Salmonella

A Bacterial Food Poisoning

Definition and Classification

Salmonella is a type of food poisoning caused by the Salmonella Enterica bacterium.


Salmonella Typhimurium

Kingdom: Bacteria

Phylum: Proteobacteria

Class: Gammaproteobacteria

Order: Eubacteriales

Family: Enterobacteriaceae

Genus: Salmonella

Species: Typhimurium

Discovery of the Bacteria

Who, What, When, Where, Why?

  • This condition was discovered by Theobald Smith in 1885.
  • Salmonella is named after Daniel Elmer Salmon
  • This bacteria was discovered by accident, when both men were looking for causes of Cholera.
  • The bacteria is carried by animals but can also be found on spoiled food, or foods like raw meat and eggs.
  • Salmonella usually effects our intestines, causing humans to become very sick.

Symptoms, Treatments, and Prevention

Some common symptoms of salmonella include:
  • Vomiting
  • Diarrhea
  • Abdominal cramps
  • Fever
  • These usually develop 12- 72 hours after being infected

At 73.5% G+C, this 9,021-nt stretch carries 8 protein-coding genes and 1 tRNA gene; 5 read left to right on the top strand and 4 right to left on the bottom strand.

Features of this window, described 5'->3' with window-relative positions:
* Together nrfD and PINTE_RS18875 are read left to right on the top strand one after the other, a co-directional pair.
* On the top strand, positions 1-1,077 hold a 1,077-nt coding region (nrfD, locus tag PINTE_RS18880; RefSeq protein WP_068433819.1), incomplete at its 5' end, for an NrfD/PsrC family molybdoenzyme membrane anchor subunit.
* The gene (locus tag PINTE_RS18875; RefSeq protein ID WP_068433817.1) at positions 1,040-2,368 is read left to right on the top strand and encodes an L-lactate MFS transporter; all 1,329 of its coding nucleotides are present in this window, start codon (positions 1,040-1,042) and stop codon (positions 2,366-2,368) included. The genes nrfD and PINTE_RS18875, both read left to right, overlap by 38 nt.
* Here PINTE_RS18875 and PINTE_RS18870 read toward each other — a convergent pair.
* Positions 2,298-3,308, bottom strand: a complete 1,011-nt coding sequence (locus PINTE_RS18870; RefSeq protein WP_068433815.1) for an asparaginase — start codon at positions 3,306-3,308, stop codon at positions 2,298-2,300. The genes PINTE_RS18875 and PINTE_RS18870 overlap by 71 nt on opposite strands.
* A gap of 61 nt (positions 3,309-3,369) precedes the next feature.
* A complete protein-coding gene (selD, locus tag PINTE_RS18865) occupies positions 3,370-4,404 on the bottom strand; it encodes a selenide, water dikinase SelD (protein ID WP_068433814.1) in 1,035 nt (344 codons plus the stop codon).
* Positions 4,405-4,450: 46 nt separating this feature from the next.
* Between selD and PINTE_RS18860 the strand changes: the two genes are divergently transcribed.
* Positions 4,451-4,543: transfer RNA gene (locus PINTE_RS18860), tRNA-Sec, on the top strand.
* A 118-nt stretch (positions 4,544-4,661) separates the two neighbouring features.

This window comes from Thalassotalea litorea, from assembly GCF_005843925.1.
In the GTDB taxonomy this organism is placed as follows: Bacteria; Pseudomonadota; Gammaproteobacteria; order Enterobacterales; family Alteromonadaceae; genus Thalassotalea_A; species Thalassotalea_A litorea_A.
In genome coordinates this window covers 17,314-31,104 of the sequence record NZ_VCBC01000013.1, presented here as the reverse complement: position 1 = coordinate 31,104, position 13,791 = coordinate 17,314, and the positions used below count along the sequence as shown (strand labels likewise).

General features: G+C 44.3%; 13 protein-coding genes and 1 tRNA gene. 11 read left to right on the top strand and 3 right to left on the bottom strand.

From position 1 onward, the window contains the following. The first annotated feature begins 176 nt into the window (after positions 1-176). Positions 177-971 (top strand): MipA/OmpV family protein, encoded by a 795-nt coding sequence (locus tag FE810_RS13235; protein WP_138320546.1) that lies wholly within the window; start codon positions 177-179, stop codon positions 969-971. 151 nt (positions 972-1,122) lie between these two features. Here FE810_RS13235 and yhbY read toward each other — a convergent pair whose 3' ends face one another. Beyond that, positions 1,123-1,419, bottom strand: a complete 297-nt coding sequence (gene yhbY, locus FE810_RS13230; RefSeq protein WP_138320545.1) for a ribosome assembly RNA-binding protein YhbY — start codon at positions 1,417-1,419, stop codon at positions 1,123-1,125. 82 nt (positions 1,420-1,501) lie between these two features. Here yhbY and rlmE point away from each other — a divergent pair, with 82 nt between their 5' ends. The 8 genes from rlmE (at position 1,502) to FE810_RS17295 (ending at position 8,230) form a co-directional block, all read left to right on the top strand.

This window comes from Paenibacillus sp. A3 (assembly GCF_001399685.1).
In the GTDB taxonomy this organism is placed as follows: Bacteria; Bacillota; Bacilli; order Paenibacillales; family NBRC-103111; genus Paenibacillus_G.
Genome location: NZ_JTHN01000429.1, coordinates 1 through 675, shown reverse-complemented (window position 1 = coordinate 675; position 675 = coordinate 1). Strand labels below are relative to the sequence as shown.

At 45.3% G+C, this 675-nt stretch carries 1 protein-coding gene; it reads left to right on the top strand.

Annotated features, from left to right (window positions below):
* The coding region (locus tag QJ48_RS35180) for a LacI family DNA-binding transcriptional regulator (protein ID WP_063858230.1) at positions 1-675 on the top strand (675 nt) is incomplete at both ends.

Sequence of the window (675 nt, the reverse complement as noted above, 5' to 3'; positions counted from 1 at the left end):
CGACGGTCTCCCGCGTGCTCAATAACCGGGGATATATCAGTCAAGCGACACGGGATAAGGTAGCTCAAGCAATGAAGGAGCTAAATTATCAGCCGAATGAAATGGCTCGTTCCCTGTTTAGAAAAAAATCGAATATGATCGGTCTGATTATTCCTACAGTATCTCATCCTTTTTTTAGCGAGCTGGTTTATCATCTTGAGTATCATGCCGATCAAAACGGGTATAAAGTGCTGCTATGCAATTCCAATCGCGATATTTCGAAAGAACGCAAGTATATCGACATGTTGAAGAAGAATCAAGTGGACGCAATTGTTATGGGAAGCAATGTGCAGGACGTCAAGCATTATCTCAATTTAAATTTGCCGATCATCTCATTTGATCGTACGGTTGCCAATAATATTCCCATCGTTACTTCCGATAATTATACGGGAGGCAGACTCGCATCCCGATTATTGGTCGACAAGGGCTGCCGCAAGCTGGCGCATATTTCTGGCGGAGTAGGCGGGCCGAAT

• Lasts anywhere from 5- 7 days
  • For serious cases people can be prescribed an antibiotic
  • Symptoms go away by themselves within the 5-7 days of infection
  • Common Prevention Methods:
  • Cooking any kind of protein thoroughly, wash and sanitize and surfaces that come in contact with raw foods, wash hands directly before and after dealing with animals, and keep anything that may be at risk of carrying salmonella away from infants, elderly, or already sick people.
  • Prognosis:
  • Usually very positive outcomes given that the condition is self-eliminating. Problems only arise when the bacteria are drug-resistant. This bacteria attacks the good bacteria in your intestines.

Interesting Facts

  • It only takes 15-20 cells to infect a human.
  • There was a ban on the sale of baby turtles possessing a shell size smaller than four inches because young children were often infected with salmonellosis after putting the turtles in their mouths.
  • 75% of salmonella infections in humans are associated with grade A eggs.
  • Currently, 0.01% of all eggs have salmonella enteritidis.
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